Film: Also Showing

Funny Games Michael Haneke (18) n I Want You Michael Winterbottom (18) Still Crazy Brian Gibson (15) n East Side Story Dana Ranga (U) n The Exorcist William Friedkin (18) n Razor Blade Smile Jake West (18)
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The Independent Culture
MICHAEL HANEKE'S Funny Games boasts a strange and conflicted pedigree. A stalk-and-slash chiller with an anti-violence message, a horror film about horror films, it comes complete with archetypal characters and a cookie-cutter plotline. Its pacing is as deliberately structured as a waltz.

Funny Games runs something like this. A likeable middle-class unit (mum, dad, pre-teen son) are on vacation at a lakeside retreat where they are set upon by a pair of deferential young psychopaths. Peter (Frank Giering) is a fleshy Billy Bunter with effete gestures and bulbous eyes; Paul (Arno Frisch) his smoother, more aquiline cohort. Together, these killers take a golf-club to the family dog, hobble the husband and come up with a grisly wager: in nine hours all three of their captors will be dead.

Funny Games grabs this stock genre template and proceeds to use it as a battering-ram against the whole management of movie violence.There is scarcely any explicit on-screen carnage. Instead Haneke focuses on its results (the wordless, agonising aftermath of one killing) and the way in which violence implicates its voyeur. His lead villain winks at the camera, addresses the viewer directly ("you're on their side, aren't you?") and even leaps up to "rewind" the film when his schemes go awry.

Such self-referentialism is nothing new, of course. The horror genre has grown so cliche-ridden that, from Scream downwards, the knowing, post-modern approach has become the only way to shoot horror these days. The difference is that Funny Games never plays it for laughs, nor provides any escape hatch for the more squeamish viewer. Its stranglehold atmosphere has you fighting for breath.

I Want You finds director Michael Winterbottom downshifting from the weighty canvas of last year's Welcome to Sarajevo and relocating to shabby seaside Britain. The result is an overwrought noir romance which tilts at a kind of torrid intensity that the script and performances are glaringly unable to sustain. As Helen, the jittery hairdresser preyed on by her parolee ex-boyfriend, Rachel Weisz is all flesh and nothing fleshed-out. Luka Petrusic fares better as a mute, beach-bum refugee, yet the picture soon stagnates in a stew of moody stylistics.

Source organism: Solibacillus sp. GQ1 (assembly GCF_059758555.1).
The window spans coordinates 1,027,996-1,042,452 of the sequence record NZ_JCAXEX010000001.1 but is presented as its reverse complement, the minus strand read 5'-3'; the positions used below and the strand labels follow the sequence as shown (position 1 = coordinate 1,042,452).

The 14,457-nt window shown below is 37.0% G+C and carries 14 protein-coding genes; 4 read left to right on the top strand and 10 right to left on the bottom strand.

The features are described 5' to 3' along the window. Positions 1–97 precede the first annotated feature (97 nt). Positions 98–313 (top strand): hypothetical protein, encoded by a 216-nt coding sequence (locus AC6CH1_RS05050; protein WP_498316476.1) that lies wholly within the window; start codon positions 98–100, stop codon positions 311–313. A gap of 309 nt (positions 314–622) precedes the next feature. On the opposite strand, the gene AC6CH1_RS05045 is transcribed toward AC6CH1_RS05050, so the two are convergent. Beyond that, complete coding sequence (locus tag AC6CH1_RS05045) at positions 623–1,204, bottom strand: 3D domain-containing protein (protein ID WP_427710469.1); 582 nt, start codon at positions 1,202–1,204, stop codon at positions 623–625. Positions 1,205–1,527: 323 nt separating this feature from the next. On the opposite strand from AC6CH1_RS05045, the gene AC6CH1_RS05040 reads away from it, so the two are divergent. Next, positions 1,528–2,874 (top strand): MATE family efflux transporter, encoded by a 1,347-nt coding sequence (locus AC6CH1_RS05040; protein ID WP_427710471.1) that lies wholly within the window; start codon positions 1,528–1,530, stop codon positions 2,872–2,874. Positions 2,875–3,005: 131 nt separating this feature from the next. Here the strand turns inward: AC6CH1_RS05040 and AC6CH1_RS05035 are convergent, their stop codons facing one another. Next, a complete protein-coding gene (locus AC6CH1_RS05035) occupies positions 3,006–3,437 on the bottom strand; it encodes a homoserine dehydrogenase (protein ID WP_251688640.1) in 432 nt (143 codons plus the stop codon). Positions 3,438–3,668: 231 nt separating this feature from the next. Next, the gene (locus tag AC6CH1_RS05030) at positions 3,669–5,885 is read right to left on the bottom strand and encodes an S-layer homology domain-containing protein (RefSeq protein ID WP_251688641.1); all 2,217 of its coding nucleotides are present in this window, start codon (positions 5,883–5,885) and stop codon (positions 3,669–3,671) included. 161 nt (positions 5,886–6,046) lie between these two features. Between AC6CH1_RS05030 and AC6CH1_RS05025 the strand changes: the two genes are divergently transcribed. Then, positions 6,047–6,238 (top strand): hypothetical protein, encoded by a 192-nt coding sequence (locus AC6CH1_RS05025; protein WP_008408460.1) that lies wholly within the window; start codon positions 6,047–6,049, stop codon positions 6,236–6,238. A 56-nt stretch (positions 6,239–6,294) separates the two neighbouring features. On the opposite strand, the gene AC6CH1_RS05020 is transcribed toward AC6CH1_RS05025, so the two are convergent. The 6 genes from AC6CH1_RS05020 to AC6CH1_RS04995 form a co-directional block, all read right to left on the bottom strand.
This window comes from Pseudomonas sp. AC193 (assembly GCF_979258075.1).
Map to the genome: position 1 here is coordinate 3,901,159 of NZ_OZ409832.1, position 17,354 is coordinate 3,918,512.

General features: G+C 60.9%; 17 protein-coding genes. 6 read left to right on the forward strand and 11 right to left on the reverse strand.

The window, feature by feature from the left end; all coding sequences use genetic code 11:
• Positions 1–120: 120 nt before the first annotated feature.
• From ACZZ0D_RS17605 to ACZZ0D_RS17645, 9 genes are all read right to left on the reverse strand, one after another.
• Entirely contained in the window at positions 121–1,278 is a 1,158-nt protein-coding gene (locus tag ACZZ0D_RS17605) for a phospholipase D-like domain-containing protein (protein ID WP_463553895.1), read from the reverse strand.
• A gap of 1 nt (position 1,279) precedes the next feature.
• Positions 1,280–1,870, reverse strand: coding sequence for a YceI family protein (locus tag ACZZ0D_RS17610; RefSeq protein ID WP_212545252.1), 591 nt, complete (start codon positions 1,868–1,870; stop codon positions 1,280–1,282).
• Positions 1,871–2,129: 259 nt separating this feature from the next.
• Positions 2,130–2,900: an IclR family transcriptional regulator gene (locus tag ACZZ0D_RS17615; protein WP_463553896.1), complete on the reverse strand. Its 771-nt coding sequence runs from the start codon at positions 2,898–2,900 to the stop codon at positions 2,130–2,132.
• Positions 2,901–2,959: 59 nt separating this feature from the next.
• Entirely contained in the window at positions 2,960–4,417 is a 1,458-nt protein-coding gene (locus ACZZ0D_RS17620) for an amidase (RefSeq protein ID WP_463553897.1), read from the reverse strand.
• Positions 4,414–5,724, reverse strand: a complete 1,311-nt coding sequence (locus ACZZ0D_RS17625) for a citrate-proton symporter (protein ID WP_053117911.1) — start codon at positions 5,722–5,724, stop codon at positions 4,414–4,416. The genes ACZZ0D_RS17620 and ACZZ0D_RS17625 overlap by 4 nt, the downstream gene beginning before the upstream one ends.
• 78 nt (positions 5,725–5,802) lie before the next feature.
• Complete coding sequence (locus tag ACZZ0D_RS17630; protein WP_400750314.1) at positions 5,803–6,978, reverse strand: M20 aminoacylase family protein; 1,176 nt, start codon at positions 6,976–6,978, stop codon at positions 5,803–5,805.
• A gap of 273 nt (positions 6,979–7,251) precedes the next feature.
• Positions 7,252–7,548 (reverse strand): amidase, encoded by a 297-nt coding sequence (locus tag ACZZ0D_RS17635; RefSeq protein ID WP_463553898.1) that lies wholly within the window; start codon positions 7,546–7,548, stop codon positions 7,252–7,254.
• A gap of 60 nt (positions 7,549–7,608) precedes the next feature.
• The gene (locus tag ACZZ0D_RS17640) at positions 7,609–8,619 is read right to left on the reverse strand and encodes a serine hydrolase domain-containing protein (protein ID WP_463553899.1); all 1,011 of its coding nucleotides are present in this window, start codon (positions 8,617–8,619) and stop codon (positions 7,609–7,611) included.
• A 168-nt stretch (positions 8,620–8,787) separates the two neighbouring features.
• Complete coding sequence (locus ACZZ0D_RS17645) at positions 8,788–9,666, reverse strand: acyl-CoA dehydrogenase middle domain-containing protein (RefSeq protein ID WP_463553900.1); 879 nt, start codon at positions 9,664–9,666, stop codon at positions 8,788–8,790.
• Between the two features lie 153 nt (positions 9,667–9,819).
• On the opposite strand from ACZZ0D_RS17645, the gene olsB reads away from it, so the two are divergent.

At least Still Crazy knows precisely where it's headed. Rollickingly feel-good, shamelessly second-hand, this genial yarn of a bunch of old- lag Seventies rockers reforming for a comeback tour milks its retro appeal for all that it's worth. A funny and well-carpentered script provides a solid base for crowd-pleasing routines from the likes of Timothy Spall, Bill Nighy and Billy Connolly. It's a small-scale TV-thing at heart, is Still Crazy, but within such confines it works just fine.

East Side Story, meantime, spotlights the propagandist musicals that flourished behind the Iron Curtain. Part cultural archaeology, part salute to the directors forced to navigate faulty equipment and strict government censorship, Dana Ranga's documentary is full to bursting with queer sights and sounds. "This is our harvest, our rich harvest," sing the cheery workers of Cossacks of the Kuban River. "The quota has been attained." The trouble is that East Side Story's makers lean a bit too heavily on their archives at the expense of structure or analysis. But sloppiness aside, this remains fascinating: a weird, flip-side, fairground-mirror reflection of Western entertainments; Hollywood frivolities re-tailored in strict Soviet style.

Like the beast under the bed, The Exorcist has become a creature conditioned by invisibility. It's now 25 years since it debuted at cinemas, 14 since you could catch it on video, and its reputation has warped and swollen down the decades. Pull it into the light, then, and Friedkin's essay in demonic possession can't help but look diminished. William Peter Blatty's plotting is a trifle flat, while the most name-checked scenes (like the live bed show) teeter on the verge of the comic.

Where The Exorcist still chills is in its more subtle, secondary elements. For while Max Von Sydow and Ellen Burstyn cope well with their top-billed roles (as Father Merrin and the demon-child's mother, respectively) the film's real unsung hero proves to be Jason Miller's anguished church psychiatrist; tussling with a crisis of faith after the death of his mother. Full credit, too, to Friedkin's stealthy, elegant handling; his dreamy framing of Georgetown's gothic architecture and ominous, evocative use of sound (humming insects, snarling dogs), all suggestive of a world bred in tooth and claw. A quarter of a century on, that icy, ambient piano score still raises goosebumps.

Need more proof of The Exorcist's contemporary appeal? Then simply check out Razor Blade Smile, a camp, clanking genre piece about a vampire assassin (Eileen Daly) at large in present-day London. Cobbled together on a skid- row budget, Jake West's debut feature juggles a roster of cod-Goth staples (black rubber catsuits, Bauhaus tunes) with some of the most archly awkward dialogue this side of Falcon Crest. Frequent freeze-frames mirror a general rigor-mortis in the film's inhabitants. The whole thing is as dead as a doornail.

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